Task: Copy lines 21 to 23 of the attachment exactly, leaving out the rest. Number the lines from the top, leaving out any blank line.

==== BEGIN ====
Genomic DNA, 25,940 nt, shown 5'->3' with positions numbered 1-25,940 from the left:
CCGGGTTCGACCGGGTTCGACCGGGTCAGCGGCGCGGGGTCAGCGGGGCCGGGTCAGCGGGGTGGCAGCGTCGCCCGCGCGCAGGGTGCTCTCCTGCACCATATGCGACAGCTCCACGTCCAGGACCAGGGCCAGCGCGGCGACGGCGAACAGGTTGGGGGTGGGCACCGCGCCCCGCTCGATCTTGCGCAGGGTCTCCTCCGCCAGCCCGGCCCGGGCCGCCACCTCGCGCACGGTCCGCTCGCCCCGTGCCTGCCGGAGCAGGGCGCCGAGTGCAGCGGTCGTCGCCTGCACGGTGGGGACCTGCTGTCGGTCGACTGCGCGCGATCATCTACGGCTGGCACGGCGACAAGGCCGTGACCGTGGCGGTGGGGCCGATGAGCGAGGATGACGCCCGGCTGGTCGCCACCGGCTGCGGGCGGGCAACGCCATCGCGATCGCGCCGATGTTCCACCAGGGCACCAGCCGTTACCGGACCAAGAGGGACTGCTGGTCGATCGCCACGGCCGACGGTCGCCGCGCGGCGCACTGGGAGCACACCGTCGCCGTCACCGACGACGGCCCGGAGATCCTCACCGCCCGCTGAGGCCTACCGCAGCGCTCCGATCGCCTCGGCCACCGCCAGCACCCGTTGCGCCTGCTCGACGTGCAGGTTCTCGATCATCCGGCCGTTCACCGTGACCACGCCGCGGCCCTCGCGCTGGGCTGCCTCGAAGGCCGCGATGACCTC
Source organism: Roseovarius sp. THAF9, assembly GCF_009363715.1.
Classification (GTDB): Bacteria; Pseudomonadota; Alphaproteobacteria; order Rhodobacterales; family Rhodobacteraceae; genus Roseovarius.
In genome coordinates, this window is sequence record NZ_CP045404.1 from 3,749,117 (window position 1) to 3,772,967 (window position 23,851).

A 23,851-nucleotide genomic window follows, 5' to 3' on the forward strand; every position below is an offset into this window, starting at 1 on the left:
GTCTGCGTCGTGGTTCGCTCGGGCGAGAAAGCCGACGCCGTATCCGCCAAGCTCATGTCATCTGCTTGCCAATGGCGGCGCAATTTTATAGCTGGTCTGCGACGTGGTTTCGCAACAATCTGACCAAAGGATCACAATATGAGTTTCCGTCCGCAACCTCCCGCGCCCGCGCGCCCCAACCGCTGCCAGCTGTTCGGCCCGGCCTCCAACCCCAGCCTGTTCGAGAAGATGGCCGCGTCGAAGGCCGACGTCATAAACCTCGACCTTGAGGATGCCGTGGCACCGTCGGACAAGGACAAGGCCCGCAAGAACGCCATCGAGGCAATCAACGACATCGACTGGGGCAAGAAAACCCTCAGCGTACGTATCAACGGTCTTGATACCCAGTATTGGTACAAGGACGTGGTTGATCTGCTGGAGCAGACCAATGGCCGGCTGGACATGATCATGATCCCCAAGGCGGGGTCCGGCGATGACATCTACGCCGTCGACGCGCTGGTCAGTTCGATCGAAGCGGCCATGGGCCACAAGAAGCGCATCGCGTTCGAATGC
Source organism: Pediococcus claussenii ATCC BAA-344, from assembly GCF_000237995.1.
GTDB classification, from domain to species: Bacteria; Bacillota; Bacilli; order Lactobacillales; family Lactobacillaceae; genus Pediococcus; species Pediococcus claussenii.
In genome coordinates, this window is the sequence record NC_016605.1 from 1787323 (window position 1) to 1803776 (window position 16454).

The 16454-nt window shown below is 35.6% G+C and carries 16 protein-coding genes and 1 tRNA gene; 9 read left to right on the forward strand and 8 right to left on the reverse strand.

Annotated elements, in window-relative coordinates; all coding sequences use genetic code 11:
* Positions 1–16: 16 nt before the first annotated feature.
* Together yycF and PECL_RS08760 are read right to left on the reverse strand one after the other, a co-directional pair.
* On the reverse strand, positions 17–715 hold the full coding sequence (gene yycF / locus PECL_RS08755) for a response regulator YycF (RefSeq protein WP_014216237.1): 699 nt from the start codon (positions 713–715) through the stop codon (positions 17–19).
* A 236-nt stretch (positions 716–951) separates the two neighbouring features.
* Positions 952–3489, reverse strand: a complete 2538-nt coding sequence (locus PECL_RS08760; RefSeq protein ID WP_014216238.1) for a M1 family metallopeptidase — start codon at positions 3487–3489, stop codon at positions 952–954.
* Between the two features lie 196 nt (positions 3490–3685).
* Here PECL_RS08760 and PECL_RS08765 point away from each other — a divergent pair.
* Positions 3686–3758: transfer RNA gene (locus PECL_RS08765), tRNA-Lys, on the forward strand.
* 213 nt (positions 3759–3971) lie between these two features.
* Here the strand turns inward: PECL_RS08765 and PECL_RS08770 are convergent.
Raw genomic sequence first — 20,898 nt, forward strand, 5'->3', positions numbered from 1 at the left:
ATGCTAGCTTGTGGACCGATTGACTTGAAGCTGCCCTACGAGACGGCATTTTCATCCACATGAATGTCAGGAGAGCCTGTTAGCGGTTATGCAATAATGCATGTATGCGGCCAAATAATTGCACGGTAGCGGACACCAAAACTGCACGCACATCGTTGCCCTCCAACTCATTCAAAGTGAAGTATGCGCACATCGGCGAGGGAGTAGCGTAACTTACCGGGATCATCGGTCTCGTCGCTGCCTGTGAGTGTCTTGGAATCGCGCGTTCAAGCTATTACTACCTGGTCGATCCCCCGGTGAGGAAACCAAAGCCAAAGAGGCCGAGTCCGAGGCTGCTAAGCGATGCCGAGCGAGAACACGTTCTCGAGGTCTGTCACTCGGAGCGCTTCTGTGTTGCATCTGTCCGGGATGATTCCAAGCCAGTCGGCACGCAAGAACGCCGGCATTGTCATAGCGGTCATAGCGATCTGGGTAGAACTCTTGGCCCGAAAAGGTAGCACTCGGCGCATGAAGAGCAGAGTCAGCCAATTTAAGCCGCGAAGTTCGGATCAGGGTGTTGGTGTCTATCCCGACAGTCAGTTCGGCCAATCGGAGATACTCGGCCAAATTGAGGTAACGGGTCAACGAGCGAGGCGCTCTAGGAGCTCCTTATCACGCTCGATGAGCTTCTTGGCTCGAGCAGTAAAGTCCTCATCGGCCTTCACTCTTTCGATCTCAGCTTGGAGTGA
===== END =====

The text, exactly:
* 213 nt (positions 3759–3971) lie between these two features.
* Here the strand turns inward: PECL_RS08765 and PECL_RS08770 are convergent.
Raw genomic sequence first — 20,898 nt, forward strand, 5'->3', positions numbered from 1 at the left: